choral music

How can we continue to shape and sustain the world of choral music and education for future generations?

Here are 6 great quotes on the future of choral music from experts in the field.

Combating Budget Cuts In Music Education

“We need to connect the arts to all of those other aspects of learning that students are so pressed to excel at. When we do Holst’s “The Planets,” let’s talk about astronomy. Let’s figure out some way to get scientists in the same room with us. If you’re going to sing “Dona Nobis Pacem,” get an expert who does poetry and art about war to come in. We should connect more. It’s hard because we are all so specialized and focused on our own thing. But we can’t lose the opportunity to help people work on the spiritual, social, and soulful parts of their lives”. –Ann Howard Jones, director of choral activities at Boston University  

Advancements in Tech and Its Place in the Choral Field

“All the research we are paying attention to shows that media consumption of classical music in general, including choral music, is going online. It used to be if you wanted to listen to choral music, you made it yourself or turned on the radio or listened to a record. But now you can go to YouTube and listen to fabulous little videos of choirs from all over the world. So the competition for visibility has become dramatically sharper in the last two or three years.”

The phrase we use here a lot is mindshare. With everyone having almost limitless choices, we are competing for mindshare. In April 2012 we opened up Choral Stream on MPR, a 24-hour choral channel with 30 hours of choral music playing in one continuous loop. I had hoped for about 20,000 monthly launches of that stream after a year, but we had three times that. We think there is a significant national online audience for this”. — Brian Newhouse, managing director of Minnesota Public Radio/American Public Media’s classical programming

Programming and Music Selection Shifts and Trends

“As I tell my instrumental colleagues, we have a little bit of an advantage in that choral music crosses so many genres. The choir has the ability to go in and out of the classical, popular, and sacred music worlds. People are thinking outside of the box to make this a relevant art form. This can sometimes be tough because we as conductors may feel pressure to play into pop culture’s ideas of what music is. Because we have so much at our disposal, it is a challenge to not lose sight of the past, the greats, the chestnuts, the strong traditions that have built choral music to be what it is today”. —Eugene Rogers, associate director of choirs at the University of Michigan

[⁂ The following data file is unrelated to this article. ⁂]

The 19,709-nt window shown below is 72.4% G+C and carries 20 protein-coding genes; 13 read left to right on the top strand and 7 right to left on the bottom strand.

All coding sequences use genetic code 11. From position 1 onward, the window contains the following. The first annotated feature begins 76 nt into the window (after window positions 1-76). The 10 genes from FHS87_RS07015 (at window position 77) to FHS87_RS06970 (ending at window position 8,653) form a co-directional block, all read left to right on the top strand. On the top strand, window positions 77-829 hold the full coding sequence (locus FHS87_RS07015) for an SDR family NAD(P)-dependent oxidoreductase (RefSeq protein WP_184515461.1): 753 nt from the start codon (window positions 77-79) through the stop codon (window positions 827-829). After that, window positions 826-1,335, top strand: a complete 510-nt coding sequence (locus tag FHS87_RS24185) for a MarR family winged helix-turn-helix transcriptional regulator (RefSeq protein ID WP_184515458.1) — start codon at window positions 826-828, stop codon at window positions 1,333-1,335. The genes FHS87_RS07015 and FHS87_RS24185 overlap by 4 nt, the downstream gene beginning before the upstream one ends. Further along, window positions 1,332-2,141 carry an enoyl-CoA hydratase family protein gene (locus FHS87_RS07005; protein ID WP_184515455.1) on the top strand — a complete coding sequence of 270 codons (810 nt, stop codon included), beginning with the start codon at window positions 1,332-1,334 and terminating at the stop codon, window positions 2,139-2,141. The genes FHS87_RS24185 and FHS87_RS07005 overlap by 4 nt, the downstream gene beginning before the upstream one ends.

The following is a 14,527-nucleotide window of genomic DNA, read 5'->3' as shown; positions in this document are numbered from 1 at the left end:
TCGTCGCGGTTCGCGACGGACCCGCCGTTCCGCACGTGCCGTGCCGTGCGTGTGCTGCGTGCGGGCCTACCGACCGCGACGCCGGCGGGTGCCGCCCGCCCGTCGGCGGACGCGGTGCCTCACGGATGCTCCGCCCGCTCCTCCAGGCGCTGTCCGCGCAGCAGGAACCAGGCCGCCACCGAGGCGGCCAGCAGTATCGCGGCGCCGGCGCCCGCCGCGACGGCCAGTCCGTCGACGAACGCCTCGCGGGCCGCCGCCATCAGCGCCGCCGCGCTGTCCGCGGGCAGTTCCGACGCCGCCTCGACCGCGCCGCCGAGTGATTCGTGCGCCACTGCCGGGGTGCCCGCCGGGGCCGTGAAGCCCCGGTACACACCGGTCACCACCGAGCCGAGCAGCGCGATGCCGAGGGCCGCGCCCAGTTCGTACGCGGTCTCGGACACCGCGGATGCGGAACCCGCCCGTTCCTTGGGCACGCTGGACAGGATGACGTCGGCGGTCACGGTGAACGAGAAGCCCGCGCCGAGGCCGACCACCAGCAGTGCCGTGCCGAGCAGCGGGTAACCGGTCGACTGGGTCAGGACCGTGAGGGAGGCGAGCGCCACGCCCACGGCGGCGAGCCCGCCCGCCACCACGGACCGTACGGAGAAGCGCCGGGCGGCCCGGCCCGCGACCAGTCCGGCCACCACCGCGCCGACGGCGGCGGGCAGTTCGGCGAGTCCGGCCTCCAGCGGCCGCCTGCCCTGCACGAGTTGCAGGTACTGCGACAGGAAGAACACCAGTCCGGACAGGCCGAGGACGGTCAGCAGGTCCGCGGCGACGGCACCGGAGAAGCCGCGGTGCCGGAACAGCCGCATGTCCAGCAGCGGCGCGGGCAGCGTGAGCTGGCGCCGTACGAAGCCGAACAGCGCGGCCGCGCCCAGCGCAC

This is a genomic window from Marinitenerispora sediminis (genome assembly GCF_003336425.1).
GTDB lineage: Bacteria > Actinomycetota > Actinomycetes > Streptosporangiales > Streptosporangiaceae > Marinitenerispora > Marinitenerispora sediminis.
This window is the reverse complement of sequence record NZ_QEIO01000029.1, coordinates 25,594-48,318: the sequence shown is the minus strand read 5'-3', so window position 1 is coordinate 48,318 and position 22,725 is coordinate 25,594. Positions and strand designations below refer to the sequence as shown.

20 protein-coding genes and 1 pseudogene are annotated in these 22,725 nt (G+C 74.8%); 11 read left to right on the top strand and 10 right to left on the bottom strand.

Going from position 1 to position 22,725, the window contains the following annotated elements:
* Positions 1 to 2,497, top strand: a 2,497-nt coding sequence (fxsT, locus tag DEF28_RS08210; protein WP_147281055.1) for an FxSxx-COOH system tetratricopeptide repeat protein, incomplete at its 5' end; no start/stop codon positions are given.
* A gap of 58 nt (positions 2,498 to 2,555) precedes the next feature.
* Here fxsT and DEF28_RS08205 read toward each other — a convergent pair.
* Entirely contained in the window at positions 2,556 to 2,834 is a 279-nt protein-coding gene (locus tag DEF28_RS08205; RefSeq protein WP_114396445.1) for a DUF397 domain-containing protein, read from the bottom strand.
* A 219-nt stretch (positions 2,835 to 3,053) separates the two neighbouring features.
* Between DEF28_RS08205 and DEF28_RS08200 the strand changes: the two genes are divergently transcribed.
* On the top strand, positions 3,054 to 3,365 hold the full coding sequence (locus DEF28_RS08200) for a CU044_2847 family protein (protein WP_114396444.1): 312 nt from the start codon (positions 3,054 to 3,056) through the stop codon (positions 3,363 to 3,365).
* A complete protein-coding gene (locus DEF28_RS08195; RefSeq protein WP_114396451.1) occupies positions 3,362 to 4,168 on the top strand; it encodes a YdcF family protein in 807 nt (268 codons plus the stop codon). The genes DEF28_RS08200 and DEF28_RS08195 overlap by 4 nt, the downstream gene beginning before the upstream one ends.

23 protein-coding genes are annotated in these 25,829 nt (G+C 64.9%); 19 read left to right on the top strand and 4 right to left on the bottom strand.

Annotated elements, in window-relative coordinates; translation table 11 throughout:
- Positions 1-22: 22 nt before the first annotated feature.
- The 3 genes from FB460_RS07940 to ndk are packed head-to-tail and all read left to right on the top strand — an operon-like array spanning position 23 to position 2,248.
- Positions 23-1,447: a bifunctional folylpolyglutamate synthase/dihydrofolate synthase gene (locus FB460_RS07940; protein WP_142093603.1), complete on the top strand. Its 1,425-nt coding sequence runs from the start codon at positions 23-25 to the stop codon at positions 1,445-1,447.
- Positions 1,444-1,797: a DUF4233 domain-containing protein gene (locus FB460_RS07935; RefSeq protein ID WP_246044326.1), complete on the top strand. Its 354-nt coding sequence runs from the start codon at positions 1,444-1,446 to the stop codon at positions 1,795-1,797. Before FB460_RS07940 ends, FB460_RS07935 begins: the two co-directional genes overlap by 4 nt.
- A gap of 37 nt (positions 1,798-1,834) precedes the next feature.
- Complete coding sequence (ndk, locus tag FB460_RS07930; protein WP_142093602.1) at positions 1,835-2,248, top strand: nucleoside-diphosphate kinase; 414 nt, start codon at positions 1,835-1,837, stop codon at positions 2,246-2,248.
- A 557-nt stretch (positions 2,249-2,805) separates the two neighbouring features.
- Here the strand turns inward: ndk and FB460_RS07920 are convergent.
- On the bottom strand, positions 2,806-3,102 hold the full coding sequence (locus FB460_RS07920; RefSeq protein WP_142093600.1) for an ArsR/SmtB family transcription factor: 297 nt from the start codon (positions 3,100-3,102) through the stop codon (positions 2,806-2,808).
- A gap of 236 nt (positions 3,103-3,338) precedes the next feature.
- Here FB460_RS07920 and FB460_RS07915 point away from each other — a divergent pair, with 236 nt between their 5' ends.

Developing the next generation of Choral Composers

“Take advantage of the writers out there. Commission them and ask them to write texts. My main writer is Nilo Cruz, who won a Pulitzer Prize as a playwright. He really understands theater and performance and understands how words need to live on the stage. It is not a great leap when you have a writer like that, who is living, to make the transition to music. That is a guaranteed way of having a contemporary voice instead of programming the same repertoire all the time. That is a good way to secure our relevance in the general public’s eyes”. –Gabriela Lena Frank, composer and musician

Thoughts On Insuring The Future Success Of Choruses

“The concert hall itself is changing. It is no longer the place you go in and sit and listen. The concert hall is a coffee shop or a museum. Choruses have the opportunity to create ambiance, to become the art installations of the future. That is what will create a new art form”. –Gabriela Lena Frank, composer and musician

Elevating The Awareness and Appreciation of Choral Music

“The job of the professional chorus is not the short game; it is the long game. It is every time people come they will be amazed, they will be entranced, and they will come back and most likely they will bring someone. It’s like the way a redwood grows. It is slow but it is constant. So many of the professional choruses in the U.S. are very new, under five years old. It is important to realize that what people are trying to accomplish is not going to happen in the next program. It will happen in the next decade. 

With choruses, our real job is to convince people that our programming and our commitment to quality is so high, that even if I don’t know the pieces, the performance will be at the level that I would expect of any professional organization. We are required to give absolutely excellent performances every time. We can never afford to let down our audience in the contract we make with them when they buy the ticket. If we constantly stand by that contract, we will win.” –Patrick Dupré Quigley, founder and artistic director of Miami’s Seraphic Fire and the Firebird Chamber Orchestra

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